Here’s an ancient blackbirds nest that we found in one of the deceased shrubs that had been suffocated by vines. The sphagnum moss in the nest actually grows prolifically down in the teatree gardens and we will be harvesting it whenever we need to perform some mystical aerial layering in the near future. I love sharing little things that we find here on Serendipity Farm and these little gifts are what make living out in the country such a rewarding experience.

Now it’s 2012 (I hadn’t gotten used to writing 2011 yet and now I have to adapt again!) I am taking stock of who and what I am. I guess it also has a fair bit to do with turning 49 this year. To all parents, parents in law and ex parents in law who are reading this post and suddenly realised how old they are sorry! It can’t be helped. I have been feeling the very strong need to make sure that I appreciate the life that I have and that we are living. I guess that is what happens when you hit half a century old and start thinking about your own mortality. I know that we only get one shot at this amazing; breath taking, emotional, passionate, creative, terrifying life and I don’t want to waste any more of it on doing things that are simply not going to help me in the long run. Why mess about hiding things about yourself when you are what you are? We are all unique members of an amazing procession of humanity that has been marching from the cradle to the grave for many thousands of years. Despite each one of us feeling like the world is our oyster as we live it through our own circumstances, it is just somewhere that we put some marks on while we are here and it’s up to us what those marks are when we leave this earth. Sorry if this post is a bit confrontational. I don’t believe in not facing things that are inevitable. The sooner we face them, the sooner we can learn to appreciate our precious lives and be constantly thankful for how lucky we are to simply be alive. I must be getting older. I have gone from thinking that I am immune to the weathering of time to hobbling about when I first get out of bed on a less than stellar pair of knees and falling asleep whenever I pick up a book to read. I also think that youth is so very wasted on the young and my daughters will take me to task when I next go to visit them, but it’s true! Why do we wait till we are 60 years old and retired to take up ‘fitness’ in a big way? Why do we buy and drive around in sports cars and discover the gym when we should be centring ourselves in our humanity. What happened that stoped people from being aware of their own mortality and start to think that by nipping, tucking, freezing and faking it that they would somehow be immune to the passage and ravages of time? There is a reason why we get wrinkles, why both sexes start to (most curiously) resemble each other after the age of 80 and why it’s wise to be friends with your partner should you wish to remain so when you are retired and spend all of your time with them. We no longer learn these life lessons and most people are hell bent on remaining “young” at all costs. The sad thing is that the young can’t wait till they get older and get those sports cars, money and power and so all of humanity is in various stages of “lust for life” (sorry Iggy, had to use that one…) when all they have to do is stop believing the media hype and start being honest with themselves.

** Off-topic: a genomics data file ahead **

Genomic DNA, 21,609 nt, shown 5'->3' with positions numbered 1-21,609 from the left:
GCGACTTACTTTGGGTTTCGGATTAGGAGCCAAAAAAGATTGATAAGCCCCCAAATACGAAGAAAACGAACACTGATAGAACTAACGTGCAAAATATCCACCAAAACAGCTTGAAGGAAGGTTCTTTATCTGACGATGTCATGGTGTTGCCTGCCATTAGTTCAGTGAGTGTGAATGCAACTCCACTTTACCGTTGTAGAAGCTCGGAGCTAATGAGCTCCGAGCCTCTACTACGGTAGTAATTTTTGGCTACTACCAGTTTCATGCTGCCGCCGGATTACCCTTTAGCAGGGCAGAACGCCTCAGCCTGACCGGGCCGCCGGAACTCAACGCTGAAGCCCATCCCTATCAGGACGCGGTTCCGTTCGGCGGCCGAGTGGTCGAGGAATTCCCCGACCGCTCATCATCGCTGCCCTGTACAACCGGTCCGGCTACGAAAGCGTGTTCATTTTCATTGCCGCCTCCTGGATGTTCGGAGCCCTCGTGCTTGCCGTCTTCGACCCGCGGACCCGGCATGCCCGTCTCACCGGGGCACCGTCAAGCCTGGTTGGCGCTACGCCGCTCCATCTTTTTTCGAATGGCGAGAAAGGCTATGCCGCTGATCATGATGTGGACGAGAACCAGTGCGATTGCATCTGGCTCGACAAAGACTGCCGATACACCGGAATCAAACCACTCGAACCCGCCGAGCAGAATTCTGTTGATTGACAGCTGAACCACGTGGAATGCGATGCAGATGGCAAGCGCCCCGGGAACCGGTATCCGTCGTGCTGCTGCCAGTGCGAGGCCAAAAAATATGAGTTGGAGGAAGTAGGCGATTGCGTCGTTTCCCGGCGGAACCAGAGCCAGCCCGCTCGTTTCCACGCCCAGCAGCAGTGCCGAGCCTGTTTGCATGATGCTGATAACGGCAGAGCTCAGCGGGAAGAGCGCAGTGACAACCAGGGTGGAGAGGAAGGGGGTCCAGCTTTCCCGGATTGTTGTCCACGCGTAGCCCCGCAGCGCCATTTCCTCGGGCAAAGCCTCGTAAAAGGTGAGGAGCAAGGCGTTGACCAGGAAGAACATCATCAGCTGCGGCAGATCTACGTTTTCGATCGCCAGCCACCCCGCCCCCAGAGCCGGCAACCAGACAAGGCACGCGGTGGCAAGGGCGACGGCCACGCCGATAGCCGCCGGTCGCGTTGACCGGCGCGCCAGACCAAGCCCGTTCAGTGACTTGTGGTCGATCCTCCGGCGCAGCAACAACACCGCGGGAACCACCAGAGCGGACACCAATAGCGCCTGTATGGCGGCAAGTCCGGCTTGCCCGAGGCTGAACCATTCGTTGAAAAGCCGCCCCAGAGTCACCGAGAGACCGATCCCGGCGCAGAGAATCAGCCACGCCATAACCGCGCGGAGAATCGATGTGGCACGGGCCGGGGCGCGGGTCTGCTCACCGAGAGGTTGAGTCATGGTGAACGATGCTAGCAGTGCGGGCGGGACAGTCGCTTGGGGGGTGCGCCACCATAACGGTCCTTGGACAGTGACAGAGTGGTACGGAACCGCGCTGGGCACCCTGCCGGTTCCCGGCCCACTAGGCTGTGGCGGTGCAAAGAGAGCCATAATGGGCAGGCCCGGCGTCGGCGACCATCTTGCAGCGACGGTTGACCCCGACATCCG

I don’t care if people don’t like me because I don’t wear makeup and have wrinkles. I could care less if I was expected to be muscular, trim and tanned. Bollocks to anyone who tries to tell me that I am not doing my bit for the lie that is becoming old age. I am slightly scared at how terrifying my generation is going to be when they hit their 70’s, all saggy tattooed skin, pierced everything dropping into their soup and crazy smooth foreheads and buff implanted saggy boobs, bums and abs. The sooner we learn to accept the inevitable, the sooner we can get on with learning to love our lives and every precious day that we get to spend here with our friends and family. Stop worrying about tomorrow, it might not even be yours. Just live here today and appreciate everything that comes your way for the truly precious gift that it is. I figured that it was time to give you a good rant. I couldn’t be having you think that 2012 was going to be rant free now could I? I sometimes despair of how stupid so many people are becoming. Do they really believe the lies that the media tell us to get us to part with our money? Obviously they do because billions goes into undeserving coffers in the quest for eternal youth and the need to be desired and loved. If my husband can’t love me unless I get my forehead botoxed, my bum lifted and my boobs full of toxic silicone, he can bugger off. We chose to share this life together “come what may” and so aging is part of that. Every morning he has to look at my ‘interesting’ body before I cloth it and it hasn’t made him run away yet. Perhaps one day he will, but that is his choice. All we are born with is our soul and the clothing that God gives us to put around it and we can’t make anyone love us or stay with us if they don’t want to. I am comfortable in my skin (some might say a little TOO comfortable/snug at the moment) and should someone want to change me good luck to them. I haven’t got time to be scared of wrinkles. They are already there and I haven’t died from wrinkle poisoning yet so like boneseed, they just have to be accepted as part of life here on Serendipity Farm. Who knows what the future may bring? Most certainly not me and so every day I am going to give thanks for simply waking up. Thankyou God for this chance to be me and for letting me live my life how I want to. I have a very rare opportunity to do so and feel very privileged to be aware of my good fortune. At the moment I am knee deep in thought but pretty soon I will be knee deep in weeds so I guess this is a mild effort at postponing the inevitable? Good try Fran…now back to work…see you all tomorrow when I will be less philosophical and more tired :o)